If you want the Valdosta wastewater situation to be worse,
HB 316 SB 116 pass, taking away revenue for Valdosta or anybody upstream
or down to control stormwater.
It turns out HB 316
was apparently from 2009.
The stormwater bill before the Georgia legislature this year (2017) is
Here are the current GAWP talking points about SB 116,
which you may notice also mention HB 316, which leads
me to believe SB 116 is just HB 316 back again under another name.
Please Oppose Senate Bill 116
Georgia Association of Water Professionals
Senate Bill 116 would exempt “water-neutral sites”,
defined as those properties designed to control runoff form a 25
year, 24-hour storm event in a manner consistent with the Georgia
Stormwater Management Manual (GSMM), from paying stormwater user
fees charged by local governments or authorities that have
established stormwater utilities. Water-neutral sites, as defined in
this bill, still discharge stormwater to the local drainage system,
which the local government or authority is legally responsible for
operating and maintaining.
Implications of HB 316: We ask you to consider the following
far-reaching implications of the bill.
- Local Control. The State of Georgia should not interfere in how
a local government operates a utility or charges its customers. This
would be equivalent to the State saying how a local utility could
charge (or not charge) for water or sewer services. If the General
Assembly exempts “water-neutral properties” from paying
fees for stormwater services, could they next exempt a defined class
of customers from paying local water and sewer fees in the future?
- Economic Impact on Local Governments. This bill could have a
devastating impact on local governments who are required to operate
and maintain stormwater drainage systems for the public good and to
protect the health, safety and welfare of their communities.
“Water Neutral” properties are not actually water
neutral because they still discharge stormwater runoff to the local
drainage system thereby causing an impact. A local government still
must bear the cost of maintaining the stormwater drainage system
even if every property builds a detention pond to the 25 year, 24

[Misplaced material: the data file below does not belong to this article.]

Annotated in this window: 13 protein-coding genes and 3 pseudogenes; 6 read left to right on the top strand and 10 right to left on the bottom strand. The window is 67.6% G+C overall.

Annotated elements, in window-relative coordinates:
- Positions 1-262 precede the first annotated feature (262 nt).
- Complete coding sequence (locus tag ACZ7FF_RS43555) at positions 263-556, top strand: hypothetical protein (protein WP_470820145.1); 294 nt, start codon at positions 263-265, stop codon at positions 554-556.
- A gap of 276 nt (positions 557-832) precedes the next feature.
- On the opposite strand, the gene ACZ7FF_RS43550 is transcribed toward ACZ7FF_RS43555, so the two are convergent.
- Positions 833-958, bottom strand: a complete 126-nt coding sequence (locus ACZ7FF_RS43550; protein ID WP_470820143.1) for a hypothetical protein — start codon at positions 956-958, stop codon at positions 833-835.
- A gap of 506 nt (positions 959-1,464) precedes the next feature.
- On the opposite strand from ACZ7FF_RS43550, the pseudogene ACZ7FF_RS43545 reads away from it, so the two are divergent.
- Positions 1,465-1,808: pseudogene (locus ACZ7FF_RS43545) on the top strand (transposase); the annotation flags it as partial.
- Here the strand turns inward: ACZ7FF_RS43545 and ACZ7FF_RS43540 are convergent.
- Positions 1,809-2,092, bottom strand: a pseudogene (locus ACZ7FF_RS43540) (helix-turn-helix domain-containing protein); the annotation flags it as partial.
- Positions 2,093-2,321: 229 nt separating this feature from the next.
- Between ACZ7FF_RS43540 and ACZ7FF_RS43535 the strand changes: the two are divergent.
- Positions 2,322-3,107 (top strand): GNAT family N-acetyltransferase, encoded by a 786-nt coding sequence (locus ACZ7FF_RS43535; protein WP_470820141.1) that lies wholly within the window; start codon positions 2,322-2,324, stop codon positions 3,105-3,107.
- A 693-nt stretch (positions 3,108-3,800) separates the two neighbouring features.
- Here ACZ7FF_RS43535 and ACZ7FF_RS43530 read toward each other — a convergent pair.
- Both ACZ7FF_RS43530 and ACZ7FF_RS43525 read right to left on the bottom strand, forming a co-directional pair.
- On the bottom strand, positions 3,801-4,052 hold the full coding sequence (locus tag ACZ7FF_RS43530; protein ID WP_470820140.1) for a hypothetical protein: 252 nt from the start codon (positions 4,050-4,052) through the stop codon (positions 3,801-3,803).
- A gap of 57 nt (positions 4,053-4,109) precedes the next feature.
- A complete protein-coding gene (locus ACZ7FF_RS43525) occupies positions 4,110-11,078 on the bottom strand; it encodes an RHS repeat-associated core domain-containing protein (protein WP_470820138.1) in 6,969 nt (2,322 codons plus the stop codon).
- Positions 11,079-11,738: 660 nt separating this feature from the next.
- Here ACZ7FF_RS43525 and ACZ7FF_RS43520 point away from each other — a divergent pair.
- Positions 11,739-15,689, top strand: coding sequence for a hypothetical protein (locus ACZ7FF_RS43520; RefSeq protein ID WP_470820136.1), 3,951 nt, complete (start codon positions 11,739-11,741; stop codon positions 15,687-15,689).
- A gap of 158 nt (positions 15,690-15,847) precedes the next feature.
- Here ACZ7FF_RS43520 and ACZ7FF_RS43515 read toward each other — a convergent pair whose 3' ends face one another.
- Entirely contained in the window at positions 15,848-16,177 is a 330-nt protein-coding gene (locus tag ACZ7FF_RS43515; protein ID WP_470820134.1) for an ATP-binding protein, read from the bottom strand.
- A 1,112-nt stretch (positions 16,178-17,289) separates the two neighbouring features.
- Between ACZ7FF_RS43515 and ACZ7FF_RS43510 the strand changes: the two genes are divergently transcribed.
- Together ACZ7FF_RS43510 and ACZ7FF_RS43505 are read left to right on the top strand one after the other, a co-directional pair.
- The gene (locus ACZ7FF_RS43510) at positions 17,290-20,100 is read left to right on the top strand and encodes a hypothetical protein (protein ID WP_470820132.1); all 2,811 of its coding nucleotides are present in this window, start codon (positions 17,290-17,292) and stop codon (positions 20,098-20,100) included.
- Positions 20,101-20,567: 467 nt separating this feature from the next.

hour storm event standard. The City of Griffin reports that the
potential loss of revenue to their stormwater utility, should this
bill pass, would be approximately 40% of their annual user fee
revenue, thus crippling their stormwater utility and its ability to
provide essential services.
- Public Safety. Stormwater utility revenues allow local
governments to reduce flooding and replace failing infrastructure,
including collapsing culverts under public roads. There is an
unacceptable risk to public safety if local governments no longer
have the ability to collect revenues to perform important and
essential storm water management services.
- Existing Credits. Eligible properties with detention ponds are
already offered user fee credits ranging from 30 — 50% from
most stormwater utilities. This credit is offered in recognition of
the reduced impact these properties have on the drainage system.
However, the credit is not 100% because controlling the 25 year,
24-hour storm does not eliminate a property’s impact on the local
drainage system; the customer still receives stormwater services.
- Customer Equity. Local governments are alone in their
responsibility to manage stormwater drainage systems and operate
stormwater management programs to protect life and property from
flooding, and to protect local waterways from stormwater impacts so
that the State’s waters remain fishable and swimmable for Georgians
to enjoy. There is virtually no funding available from the State or
Federal governments to assist local governments in carrying out this
important charge. Thus, local governments have been forced to
develop local financing mechanisms to provide sufficient revenue
sources to carry out this responsibility. Allowing a contributor to
the problem to be exempted from participating in paying a fair user
fee for this service would be grossly unfair to the remainder of the
paying customers and to the local government as well.
all the Georgia state senators in WWALS watersheds.
-jsq, John S. Quarterman, Suwannee RIVERKEEPER®
You can join this fun and work by becoming a WWALS member today!
In addition to ACCG and GAWP, this bill is also opposed by the
Georgia Water Coalition (GWC),
Below are talking points from the
Please contact your Georgia state legislators.
Please Oppose House Bill 316
Association County Commissioners of Georgia
Georgia Association of Water Professionals
House Bill 316 would exempt state government entities from paying
local government stormwater utility charges. While specifically
using the word “charges”, the proposed exemption appears to presume
that the stormwater utility fee is a tax and not a fee for services.
In presenting and promoting the bill, proponents may refer to these
fees as a “rain tax”. However, in 2004, the Georgia Supreme Court
specifically ruled in McLeod v. Columbia County that stormwater
utility charges are, in fact, a fee for services, and not a tax. The
State is exempt from taxes, but there is no legal or logical basis
for the State to exempt itself from paying valid fees for actual
Implications of HB 316: Continue reading